At the time of the Cincinnati trial, the NEA’s mandate was under consideration for a three-year renewal from the federal government. David A. Ross, Ross, David A. director of the Institute of Contemporary Art in Boston, maintained that the preoccupation of some legislators with rooting out obscenity in art had much to do with a prevailing climate of homophobia in the country. In June, 1990, on a recommendation of the National Council on the Arts, a presidential advisory body, the NEA chose not to award grants to four performance artists, three of whom were gay. All four had received NEA funding in the past, and a panel of their peers had already approved the grants.

The controversy over “art versus pornography” will no doubt continue to rage. The debate involving the question of whether depicted homosexual acts are automatically pornographic resurfaced with particular vigor with the closing of the Mapplethorpe show at the Corcoran. The exhibition had been seen in other cities without much fanfare, but the media attention given to its closing in Washington, D.C., prompted heated congressional debates and angry protests on the street. Some, such as Jesse Helms and the Citizens for Community Values, insisted that the exhibition included pornographic smut. Others, such as Dennis Barrie, saw something else. At his trial, Barrie stated that the photographs alleged to be obscene were artistic illustrations of the “homosexual subculture of New York City in the 1970’s.” Barrie said of Mapplethorpe, his “intention was to take a sometimes tough, sometimes brutal subject matter and bring beauty to it.” Photography;Robert Mapplethorpe[Mapplethorpe] Corcoran Gallery of Art Arts, government subsidies for Perfect Moment, The (art exhibition)

Further Reading
  • citation-type="booksimple"

    xlink:type="simple">Gwynne, S. C., and Barbara Dolan. “Eruptions in the Heartland.” Time, April 23, 1990, 26-32. Discusses the controversy in Cincinnati over the exhibition of works by Mapplethorpe.
  • citation-type="booksimple"

    xlink:type="simple">McGuigan, Cathleen. “Corcoran Showdown: The Thwarted Mapplethorpe Show Has Bedeviled Congress and Is Tearing Apart a Museum.” Newsweek, October 9, 1989, 111-112. Addresses the future of the Corcoran in the aftermath of the cancellation of the Mapplethorpe exhibition.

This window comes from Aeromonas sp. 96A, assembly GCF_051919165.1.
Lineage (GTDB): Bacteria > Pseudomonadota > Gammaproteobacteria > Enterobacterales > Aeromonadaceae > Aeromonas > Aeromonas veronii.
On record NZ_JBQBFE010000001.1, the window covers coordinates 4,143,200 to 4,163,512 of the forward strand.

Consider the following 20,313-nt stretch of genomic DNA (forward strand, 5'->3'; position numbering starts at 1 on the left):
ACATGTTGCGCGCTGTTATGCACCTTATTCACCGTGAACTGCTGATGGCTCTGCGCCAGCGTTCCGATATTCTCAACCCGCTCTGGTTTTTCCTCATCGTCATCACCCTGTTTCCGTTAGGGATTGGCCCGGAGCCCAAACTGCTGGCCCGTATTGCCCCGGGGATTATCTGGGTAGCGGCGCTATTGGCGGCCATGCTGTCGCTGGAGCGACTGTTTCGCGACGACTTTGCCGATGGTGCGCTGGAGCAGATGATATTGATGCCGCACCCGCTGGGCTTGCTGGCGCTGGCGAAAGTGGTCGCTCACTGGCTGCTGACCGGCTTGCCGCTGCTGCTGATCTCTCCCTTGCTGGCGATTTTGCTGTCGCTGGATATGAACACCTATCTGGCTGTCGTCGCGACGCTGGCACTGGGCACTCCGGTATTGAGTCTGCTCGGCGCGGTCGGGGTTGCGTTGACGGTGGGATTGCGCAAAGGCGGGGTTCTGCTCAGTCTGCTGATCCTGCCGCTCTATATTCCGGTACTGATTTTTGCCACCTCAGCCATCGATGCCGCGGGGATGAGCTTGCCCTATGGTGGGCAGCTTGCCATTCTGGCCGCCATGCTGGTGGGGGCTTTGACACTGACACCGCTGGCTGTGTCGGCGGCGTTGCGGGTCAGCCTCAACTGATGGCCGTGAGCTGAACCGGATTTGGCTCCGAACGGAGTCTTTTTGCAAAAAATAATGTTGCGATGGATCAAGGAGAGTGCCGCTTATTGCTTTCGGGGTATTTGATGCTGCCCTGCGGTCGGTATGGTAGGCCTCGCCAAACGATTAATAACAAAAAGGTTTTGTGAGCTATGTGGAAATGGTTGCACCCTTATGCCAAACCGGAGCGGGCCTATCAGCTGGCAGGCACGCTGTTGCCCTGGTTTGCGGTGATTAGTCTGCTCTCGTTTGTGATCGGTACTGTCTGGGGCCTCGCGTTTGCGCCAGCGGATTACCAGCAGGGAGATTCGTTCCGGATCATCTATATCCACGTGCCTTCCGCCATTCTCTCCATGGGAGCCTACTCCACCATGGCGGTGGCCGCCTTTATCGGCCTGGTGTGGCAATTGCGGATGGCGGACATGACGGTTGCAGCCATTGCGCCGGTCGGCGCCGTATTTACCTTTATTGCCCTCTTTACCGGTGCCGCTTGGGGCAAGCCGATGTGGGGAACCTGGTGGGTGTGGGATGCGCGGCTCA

• citation-type="booksimple"

    xlink:type="simple">Merkel, Jayne. “Art on Trial.” Art in America 78 (December, 1990): 41-46. Discusses the acquittal of Dennis Barrie in the Mapplethorpe exhibition case.
  • citation-type="booksimple"

    xlink:type="simple">Mey, Kerstin. Art and Obscenity. New York: I. B. Tauris, 2007. Examines reactions to the works of twentieth century artists who have created art that some deem obscene or unacceptable. Includes discussion of Mapplethorpe’s controversial photographs.
  • citation-type="booksimple"

    xlink:type="simple">Wallis, Brian. “Can Crippled Corcoran Survive?” Art in America 77 (November, 1989): 41-42. Discusses the future prospects for the Corcoran after its cancellation of the Mapplethorpe exhibition.
  • citation-type="booksimple"

    xlink:type="simple">_______. “Museum Director Threatened in Mapplethorpe Brouhaha.” Art in America 78 (September, 1990): 59-61. Discusses the fate of Dennis Barrie and the obscenity charges stemming from the Mapplethorpe exhibition.
  • citation-type="booksimple"

    xlink:type="simple">Young, Pamela. “Art and Obscenity: The Anti-obscenity Lobby Has Its Day in Court.” Maclean’s, October 15, 1990, 74-82. Reports on the movement against obscenity in art.